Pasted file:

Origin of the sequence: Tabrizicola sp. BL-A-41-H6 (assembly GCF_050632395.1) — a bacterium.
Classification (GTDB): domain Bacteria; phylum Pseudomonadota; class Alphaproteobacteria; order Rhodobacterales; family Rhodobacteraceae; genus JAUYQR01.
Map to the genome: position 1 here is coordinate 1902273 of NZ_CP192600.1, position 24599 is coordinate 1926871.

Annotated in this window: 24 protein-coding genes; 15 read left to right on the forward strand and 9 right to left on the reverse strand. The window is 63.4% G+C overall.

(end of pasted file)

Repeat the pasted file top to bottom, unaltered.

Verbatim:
Origin of the sequence: Tabrizicola sp. BL-A-41-H6 (assembly GCF_050632395.1) — a bacterium.
Classification (GTDB): domain Bacteria; phylum Pseudomonadota; class Alphaproteobacteria; order Rhodobacterales; family Rhodobacteraceae; genus JAUYQR01.
Map to the genome: position 1 here is coordinate 1902273 of NZ_CP192600.1, position 24599 is coordinate 1926871.

Annotated in this window: 24 protein-coding genes; 15 read left to right on the forward strand and 9 right to left on the reverse strand. The window is 63.4% G+C overall.